The conventional wisdom of California halibut fishing is to drift live baits over open expanses of sand.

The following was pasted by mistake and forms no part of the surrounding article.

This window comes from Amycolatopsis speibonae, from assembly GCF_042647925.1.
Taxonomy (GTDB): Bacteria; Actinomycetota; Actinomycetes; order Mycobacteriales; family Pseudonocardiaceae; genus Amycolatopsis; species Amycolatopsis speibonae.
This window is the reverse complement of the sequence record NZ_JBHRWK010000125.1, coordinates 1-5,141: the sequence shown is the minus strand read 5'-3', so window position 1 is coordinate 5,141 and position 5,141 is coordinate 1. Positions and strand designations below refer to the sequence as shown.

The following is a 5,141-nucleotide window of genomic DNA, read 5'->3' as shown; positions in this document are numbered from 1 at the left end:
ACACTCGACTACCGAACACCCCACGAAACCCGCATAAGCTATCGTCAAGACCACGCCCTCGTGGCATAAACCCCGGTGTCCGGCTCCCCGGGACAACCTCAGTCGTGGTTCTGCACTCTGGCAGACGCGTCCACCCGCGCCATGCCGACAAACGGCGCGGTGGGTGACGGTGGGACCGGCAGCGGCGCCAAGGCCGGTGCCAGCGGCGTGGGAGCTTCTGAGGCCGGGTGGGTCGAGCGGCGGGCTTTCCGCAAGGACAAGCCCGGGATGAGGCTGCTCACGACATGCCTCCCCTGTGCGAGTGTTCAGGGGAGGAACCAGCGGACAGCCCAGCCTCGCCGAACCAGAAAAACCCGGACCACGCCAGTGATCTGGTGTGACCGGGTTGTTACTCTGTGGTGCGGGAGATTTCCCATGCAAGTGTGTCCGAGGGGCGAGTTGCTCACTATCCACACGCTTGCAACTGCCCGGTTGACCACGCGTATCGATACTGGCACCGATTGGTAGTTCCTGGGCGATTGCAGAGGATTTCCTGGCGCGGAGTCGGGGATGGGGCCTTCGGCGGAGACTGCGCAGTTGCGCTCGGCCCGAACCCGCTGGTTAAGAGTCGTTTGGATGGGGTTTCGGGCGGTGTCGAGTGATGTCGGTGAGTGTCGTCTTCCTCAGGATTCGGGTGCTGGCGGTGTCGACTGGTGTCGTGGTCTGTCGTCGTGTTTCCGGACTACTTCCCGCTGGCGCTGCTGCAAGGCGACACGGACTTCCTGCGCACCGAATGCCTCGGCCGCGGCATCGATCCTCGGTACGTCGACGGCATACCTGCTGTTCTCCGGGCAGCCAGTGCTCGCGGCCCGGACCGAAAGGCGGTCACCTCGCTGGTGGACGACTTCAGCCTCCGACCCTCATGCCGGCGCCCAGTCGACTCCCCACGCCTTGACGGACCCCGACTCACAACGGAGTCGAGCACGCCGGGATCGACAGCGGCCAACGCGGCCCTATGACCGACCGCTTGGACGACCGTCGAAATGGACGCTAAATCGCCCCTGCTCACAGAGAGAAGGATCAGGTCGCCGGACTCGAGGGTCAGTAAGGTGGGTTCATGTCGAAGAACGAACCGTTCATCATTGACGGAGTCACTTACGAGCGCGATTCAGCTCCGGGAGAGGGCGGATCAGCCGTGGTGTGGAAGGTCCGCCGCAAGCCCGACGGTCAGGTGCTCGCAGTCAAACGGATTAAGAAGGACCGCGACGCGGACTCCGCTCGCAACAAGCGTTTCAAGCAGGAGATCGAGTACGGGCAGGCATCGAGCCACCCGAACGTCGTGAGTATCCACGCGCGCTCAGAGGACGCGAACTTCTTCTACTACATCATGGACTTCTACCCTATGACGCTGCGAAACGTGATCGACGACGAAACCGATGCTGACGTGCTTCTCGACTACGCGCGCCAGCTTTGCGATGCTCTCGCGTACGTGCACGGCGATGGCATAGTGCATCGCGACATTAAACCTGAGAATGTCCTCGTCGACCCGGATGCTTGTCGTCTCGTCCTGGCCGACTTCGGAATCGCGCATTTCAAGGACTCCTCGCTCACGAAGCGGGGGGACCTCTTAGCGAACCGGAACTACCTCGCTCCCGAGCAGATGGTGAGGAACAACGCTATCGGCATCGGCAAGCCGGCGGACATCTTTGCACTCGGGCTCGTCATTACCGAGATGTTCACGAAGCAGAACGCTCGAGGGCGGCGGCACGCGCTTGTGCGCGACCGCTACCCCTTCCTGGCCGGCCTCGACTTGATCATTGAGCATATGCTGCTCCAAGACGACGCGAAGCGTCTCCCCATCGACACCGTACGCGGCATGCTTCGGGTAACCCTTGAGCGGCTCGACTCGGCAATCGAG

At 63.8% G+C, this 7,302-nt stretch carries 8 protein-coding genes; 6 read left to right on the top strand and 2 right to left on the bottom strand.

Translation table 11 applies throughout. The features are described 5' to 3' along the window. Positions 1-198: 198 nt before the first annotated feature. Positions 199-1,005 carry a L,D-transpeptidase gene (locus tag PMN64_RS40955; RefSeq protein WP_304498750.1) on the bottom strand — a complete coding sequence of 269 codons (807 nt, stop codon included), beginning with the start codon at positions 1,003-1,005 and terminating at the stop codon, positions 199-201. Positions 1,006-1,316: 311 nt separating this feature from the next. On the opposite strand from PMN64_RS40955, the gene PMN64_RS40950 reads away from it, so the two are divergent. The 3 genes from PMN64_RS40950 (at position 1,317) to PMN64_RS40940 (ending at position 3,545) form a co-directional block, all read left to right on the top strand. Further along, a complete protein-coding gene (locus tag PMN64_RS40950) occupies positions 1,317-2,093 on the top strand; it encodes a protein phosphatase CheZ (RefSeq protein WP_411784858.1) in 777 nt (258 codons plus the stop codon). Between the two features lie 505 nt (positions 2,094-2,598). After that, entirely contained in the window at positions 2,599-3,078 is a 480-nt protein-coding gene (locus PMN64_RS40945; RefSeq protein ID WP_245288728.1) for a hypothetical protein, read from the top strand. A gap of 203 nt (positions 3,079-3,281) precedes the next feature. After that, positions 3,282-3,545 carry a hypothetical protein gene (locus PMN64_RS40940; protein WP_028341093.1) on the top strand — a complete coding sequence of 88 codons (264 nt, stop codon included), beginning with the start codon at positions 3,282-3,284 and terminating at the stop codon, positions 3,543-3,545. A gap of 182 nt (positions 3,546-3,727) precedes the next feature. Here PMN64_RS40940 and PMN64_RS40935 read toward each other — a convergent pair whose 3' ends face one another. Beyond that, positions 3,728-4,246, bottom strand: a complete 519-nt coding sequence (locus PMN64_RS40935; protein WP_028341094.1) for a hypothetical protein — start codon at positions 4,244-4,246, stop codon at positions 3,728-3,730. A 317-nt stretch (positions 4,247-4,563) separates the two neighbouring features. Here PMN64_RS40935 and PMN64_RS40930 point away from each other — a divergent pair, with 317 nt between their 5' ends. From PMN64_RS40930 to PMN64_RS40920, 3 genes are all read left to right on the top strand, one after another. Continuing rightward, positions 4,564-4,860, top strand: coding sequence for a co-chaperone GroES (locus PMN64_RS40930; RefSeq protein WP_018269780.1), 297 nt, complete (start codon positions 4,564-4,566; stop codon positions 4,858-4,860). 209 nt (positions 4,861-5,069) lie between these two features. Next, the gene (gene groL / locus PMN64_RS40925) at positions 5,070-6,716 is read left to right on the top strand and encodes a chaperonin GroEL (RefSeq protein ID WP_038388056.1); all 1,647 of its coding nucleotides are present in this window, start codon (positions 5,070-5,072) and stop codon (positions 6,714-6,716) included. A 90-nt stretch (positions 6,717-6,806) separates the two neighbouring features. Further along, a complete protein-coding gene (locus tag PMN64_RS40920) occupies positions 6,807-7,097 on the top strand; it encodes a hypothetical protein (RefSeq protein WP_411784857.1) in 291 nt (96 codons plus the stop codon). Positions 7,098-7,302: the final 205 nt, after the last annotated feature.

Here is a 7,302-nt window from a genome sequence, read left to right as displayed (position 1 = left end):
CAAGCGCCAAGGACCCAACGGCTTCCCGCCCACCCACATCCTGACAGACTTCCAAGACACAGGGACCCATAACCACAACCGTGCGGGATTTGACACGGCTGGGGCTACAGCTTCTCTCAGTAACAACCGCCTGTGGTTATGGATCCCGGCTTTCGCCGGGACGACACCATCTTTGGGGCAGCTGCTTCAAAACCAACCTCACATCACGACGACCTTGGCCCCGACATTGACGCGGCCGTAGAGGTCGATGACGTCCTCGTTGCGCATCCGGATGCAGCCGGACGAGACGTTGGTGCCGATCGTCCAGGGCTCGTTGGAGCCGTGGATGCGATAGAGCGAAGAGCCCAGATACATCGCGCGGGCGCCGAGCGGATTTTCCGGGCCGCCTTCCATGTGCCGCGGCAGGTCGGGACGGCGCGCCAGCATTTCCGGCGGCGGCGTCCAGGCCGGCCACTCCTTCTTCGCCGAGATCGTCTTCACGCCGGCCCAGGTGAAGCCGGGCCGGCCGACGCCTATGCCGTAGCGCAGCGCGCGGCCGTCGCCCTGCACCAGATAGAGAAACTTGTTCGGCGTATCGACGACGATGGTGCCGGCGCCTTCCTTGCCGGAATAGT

The truth is that, like many ambush feeders, halibut prefer to hunt near structure. It’s for this reason that savvy anglers focus their efforts in “transition zones,” where sand meets some sort of hard structure. Flat bottom near rock jetties, bridge abutments, wrecks, artificial reefs or rocky kelp beds is an ideal choice for drifting live anchovies, sardines or squid on 20-pound-class tackle. Set up so your offerings pass close to the structure without hanging up. Fish will often be hanging down-current of the structure, waiting for small fish or crustaceans to be pushed their way. These same techniques work for other flatfish, such as flounder or fluke.